Battery Dying!

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  #1  
Old 05-05-05, 01:37 PM
danno 1
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Battery Dying!

Hi everybody, I`m new here, so bear along with me on this. I have a 96 Ram pickup that a mechanic had installed a 3" lift. As per the instructions, he had to cut and weld a 3" extension piece to the linkage that puts the tranny into park, drive etc., which is located behind the fire wall.
Now, when I put the shift selector into park and turn the ignition to off, it a little stiff just before you pull out the key, or sometimes, I`m not sure if its in the right position where the key would come out.
Anyway, I don`t use the truck that often, so after a few days of sitting, the battery would be almost dead.
I`m thinking it might be the linkage that`s not adjusted for the ignition to shut off properly.
Could that be the problem? I also had another battery in there, and did the same thing. Also, had the alternator checked and its OK, ([email protected] 2000rpms).
Any ideas how to check this? I was told that I can check for other possible grounds by removing the Neg. cable, put a amp meter between cable and terminal. If there`s a reading, wait for the reading to drop. If still there, start pulling fuses until you find it. Sorry for the long post!
 
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Old 05-05-05, 01:48 PM
carguyinva's Avatar
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a draw test would be good...

...that's where you put an ammeter in series with the battery cable. a digital ammeter works best but don't have any doors open or turn on anything when the ammeter is connected. it's only capable of handling a small amount of current and you could blow the internal fuse. some draw is normal because of computer controlled devices with memory and so forth. less than 50 millamps is a good rule of thumb for normal draw. (50/1000's of an amp) if something is staying on, ie a bulb, you might see 250 milliamps or more. that's enough to drain the battery in a couple days. if you have a draw, then pulling fuses one at a time is next...pull one and check to see if the draw is gone...and so forth. when the draw goes away, you have isolated the circuit that the draw is on.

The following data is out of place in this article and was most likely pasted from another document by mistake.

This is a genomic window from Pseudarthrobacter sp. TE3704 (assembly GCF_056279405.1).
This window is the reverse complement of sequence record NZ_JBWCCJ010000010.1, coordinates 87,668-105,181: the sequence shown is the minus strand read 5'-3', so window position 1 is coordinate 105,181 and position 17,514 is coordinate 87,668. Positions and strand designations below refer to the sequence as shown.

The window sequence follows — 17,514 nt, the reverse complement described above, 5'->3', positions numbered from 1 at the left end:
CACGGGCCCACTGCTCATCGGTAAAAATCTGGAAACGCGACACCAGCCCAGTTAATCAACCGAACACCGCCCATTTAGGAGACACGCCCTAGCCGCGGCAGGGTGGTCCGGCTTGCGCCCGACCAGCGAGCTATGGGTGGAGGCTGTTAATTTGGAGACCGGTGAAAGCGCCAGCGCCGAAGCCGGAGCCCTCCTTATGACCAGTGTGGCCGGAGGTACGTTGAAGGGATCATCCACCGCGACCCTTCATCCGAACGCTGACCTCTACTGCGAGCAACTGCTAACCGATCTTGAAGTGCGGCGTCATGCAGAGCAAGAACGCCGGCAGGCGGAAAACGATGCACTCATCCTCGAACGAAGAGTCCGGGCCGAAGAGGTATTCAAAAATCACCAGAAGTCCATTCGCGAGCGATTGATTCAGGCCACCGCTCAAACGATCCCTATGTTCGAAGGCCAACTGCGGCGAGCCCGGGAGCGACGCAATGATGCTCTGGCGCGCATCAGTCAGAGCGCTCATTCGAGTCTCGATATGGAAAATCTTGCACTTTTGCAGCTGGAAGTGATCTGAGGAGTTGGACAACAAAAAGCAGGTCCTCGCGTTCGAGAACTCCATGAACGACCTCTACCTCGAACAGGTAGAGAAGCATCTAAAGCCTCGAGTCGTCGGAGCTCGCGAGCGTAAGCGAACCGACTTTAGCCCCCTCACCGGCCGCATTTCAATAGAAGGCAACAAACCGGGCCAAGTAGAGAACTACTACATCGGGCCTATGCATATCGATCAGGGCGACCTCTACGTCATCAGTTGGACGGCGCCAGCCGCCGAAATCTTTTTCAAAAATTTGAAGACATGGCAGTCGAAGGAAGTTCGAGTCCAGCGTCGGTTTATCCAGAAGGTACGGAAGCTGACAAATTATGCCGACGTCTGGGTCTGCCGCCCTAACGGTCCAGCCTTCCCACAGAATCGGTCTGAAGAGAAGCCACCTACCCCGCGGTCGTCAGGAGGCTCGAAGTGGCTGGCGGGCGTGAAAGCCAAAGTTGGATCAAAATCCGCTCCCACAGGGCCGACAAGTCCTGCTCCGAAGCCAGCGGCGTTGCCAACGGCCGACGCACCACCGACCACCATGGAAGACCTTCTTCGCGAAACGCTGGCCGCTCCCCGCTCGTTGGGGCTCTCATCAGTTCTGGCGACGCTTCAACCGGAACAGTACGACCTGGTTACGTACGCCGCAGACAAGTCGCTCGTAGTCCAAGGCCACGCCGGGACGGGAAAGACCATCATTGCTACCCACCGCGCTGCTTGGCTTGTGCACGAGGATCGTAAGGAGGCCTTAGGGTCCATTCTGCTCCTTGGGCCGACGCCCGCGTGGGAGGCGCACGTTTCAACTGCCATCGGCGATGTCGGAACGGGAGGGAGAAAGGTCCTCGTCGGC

ps... the generator is still a possibly...charging voltage is not the whole story in evaluating a generator.

good luck...let us know what you find out...we can go from there if necessary.
 
  #3  
Old 05-06-05, 04:32 AM
danno 1
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Originally Posted by carguyinva
...that's where you put an ammeter in series with the battery cable. a digital ammeter works best but don't have any doors open or turn on anything when the ammeter is connected. it's only capable of handling a small amount of current and you could blow the internal fuse. some draw is normal because of computer controlled devices with memory and so forth. less than 50 millamps is a good rule of thumb for normal draw. (50/1000's of an amp) if something is staying on, ie a bulb, you might see 250 milliamps or more. that's enough to drain the battery in a couple days. if you have a draw, then pulling fuses one at a time is next...pull one and check to see if the draw is gone...and so forth. when the draw goes away, you have isolated the circuit that the draw is on.

ps... the generator is still a possibly...charging voltage is not the whole story in evaluating a generator.

good luck...let us know what you find out...we can go from there if necessary.
Thanks CARGUYINVA, Is there any chance that pulling fuses won`t find the problem?
Also, what do you think about the ignition switch problem I described above?
 
  #4  
Old 05-06-05, 06:19 AM
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Originally Posted by danno 1
Thanks CARGUYINVA, Is there any chance that pulling fuses won`t find the problem?
Also, what do you think about the ignition switch problem I described above?
The procedure will tell if your switch circuit is the draw
 
  #5  
Old 05-06-05, 08:29 AM
danno 1
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Originally Posted by slickshift
The procedure will tell if your switch circuit is the draw
Thanks SLICKSHIFT, I`ll give it a try!
 
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